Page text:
William Banks Taylor. Down on Parchman Farm: The Great Prison in the Mississippi Delta. Columbus: Ohio State University Press, 1999. xv + 255 pp. $16.95 (paper), ISBN 978-0-8142-5023-5.
Reviewed by Brent Aucoin (Department of History, Williams Baptist College)
Published on H-South (January, 2001)
The "White Chief" Was Right
For many people the name "Parchman" immediately conjures up images of black convicts dressed in prison stripes toiling away under the oppressive Mississippi sun on a delta landscape that is as depressing as it is flat. This image is in no small part due to Parchman's location in the heart of blues country. As Mississippi's state prison -- or penal farm, to be more precise -- Parchman Farm was home to thousands of Mississippi blacks whose musical tastes and talents led them to memorialize their misery and despair in songs that remain popular even today. This legendary image of Parchman, captured in song as well as in literature, has spurred scholarly indictments of the institution as the epitome of southern injustice: racist, oppressive, archaic, exploitative, and ultimately, "worse than slavery" . William Banks Taylor, in his book Down on Parchman Farm, attempts to break through the fog of Parchman's reputation to provide a more accurate, objective description of the institution and its place in penal history.
Taylor, who is a professor of Criminal Justice at the University of Southern Mississippi, has already written a book about Mississippi's prison system entitled Brokered Justice: Race, Politics, and Mississippi Prisons, 1798-1992 (Columbus: Ohio State University Press, 1993). In his current book, Down on Parchman Farm, Taylor focuses on the state's penal farm, tracing its history from its creation in 1901 to its federally-mandated transformation into a modern correctional institution in the 1970s. He agrees with the critics of Parchman that wholesale changes were needed by 1972 when a federal court ruled on behalf of African American plaintiffs from Parchman in the case of Gates v. Collier_. By that point the prison was grossly inefficient and the inmates were forced to live in conditions that were unfit for human habitation. But that is not how it had always been at Parchman, Taylor argues. Federal intervention did not fix what many considered to be an inherently flawed system. Rather, it reformed an institution that had been "among the most effective [prisons] in the nation" until the 1950s (203). It reformed a once-great institution whose demise did not begin until state officials began to abandon the penal philosophy of one of the South's most notorious race-baiting demagogues, Mississippi Governor James K. Vardaman, the "White Chief."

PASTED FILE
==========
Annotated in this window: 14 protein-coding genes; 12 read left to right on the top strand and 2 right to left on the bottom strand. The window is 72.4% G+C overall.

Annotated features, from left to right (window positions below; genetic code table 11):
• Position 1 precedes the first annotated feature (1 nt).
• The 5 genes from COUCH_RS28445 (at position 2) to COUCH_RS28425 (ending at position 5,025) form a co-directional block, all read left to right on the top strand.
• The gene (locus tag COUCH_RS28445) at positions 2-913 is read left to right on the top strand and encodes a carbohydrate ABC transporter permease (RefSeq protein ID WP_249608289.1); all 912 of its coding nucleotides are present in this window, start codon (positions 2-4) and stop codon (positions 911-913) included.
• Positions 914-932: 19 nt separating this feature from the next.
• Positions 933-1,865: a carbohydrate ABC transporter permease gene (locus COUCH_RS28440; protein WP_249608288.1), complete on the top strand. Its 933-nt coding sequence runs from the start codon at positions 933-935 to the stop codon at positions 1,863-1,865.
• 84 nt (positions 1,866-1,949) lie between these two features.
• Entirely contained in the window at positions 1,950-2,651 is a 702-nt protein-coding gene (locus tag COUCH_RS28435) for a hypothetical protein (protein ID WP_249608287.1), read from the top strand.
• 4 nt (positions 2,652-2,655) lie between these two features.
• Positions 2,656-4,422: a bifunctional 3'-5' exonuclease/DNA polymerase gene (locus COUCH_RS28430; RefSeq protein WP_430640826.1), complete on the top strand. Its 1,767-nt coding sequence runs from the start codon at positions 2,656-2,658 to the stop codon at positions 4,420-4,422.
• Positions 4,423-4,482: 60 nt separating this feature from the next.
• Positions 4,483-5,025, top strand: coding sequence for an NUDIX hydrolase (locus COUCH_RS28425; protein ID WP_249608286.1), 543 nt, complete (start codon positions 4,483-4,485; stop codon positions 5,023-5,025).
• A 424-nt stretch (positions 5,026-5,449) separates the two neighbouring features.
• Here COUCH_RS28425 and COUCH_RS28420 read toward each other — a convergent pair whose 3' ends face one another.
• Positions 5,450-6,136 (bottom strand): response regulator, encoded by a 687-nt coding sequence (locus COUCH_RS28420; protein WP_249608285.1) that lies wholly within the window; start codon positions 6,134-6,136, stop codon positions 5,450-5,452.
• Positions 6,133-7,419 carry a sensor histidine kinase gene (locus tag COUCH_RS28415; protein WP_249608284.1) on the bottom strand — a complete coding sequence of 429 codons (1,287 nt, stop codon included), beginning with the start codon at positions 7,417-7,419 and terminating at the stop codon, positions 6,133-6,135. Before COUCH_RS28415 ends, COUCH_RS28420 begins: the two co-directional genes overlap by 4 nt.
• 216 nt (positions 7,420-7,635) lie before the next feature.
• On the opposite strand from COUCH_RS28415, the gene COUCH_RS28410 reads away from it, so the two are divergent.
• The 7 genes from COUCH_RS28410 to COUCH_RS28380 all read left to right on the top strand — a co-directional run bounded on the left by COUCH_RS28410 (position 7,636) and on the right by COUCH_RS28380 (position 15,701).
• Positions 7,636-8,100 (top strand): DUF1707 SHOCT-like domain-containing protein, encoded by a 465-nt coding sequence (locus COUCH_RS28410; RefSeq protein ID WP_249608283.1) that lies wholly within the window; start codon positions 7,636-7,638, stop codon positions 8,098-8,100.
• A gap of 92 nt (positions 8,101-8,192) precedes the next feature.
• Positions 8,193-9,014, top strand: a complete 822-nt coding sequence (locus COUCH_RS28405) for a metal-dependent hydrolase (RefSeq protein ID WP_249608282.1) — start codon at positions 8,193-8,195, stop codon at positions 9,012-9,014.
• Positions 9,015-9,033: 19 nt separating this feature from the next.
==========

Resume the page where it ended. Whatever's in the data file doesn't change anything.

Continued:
When Vardaman became governor in 1904 he combined his view of African Americans with his progressive ideas concerning crime and punishment to become "the philosophical and political architect of Mississippi's twentieth-century penal system" (33). The White Chief was a reformer in that he sought to make rehabilitation rather than punishment the chief characteristic of Mississippi's state prison. But his social Darwinist views also led him to believe that blacks as a race would never rise above the status of manual laborer. Consequently, his plan for the thousands of newly-purchased acres that made up Parchman Farm, and the blacks that made up 80 percent of the state's convict population, was that of a penal farm where the inmates received vocational training and an appreciation for honest toil -- all of which, in Vardaman's opinion, would be beneficial to the state, its citizens and the convicts themselves.
By arranging it so that Parchman's board of trustees was elected by the people, that its employees were appointed by the governor, and its purse strings held by the state legislature, Vardaman made sure that an effective system of checks and balances governed the penal farm. In addition, Parchman stayed above the political fray by virtue of its financial independence. It was designed to be a money-generating plantation like any other in the delta. Mr. Vardaman's farm resembled its neighboring plantations in more ways than garnering profits though. Parchman had no walls or jail cells, just barracks called "cages" dotting the landscape in a pattern similar to that found in sharecropping. Rows of cotton stretched as far as the eye could see and long lines of African Americans worked the rows everyday but Sunday from sunup to sundown. An incentive program, which promoted some of the inmates to positions as house servants (in the superintendent's home and elsewhere) and "trusties" (armed convict guards), inspired most inmates to behave themselves. Those not motivated by the prospect of promotion were introduced to "Black Annie," a heavy leather strap of antebellum vintage.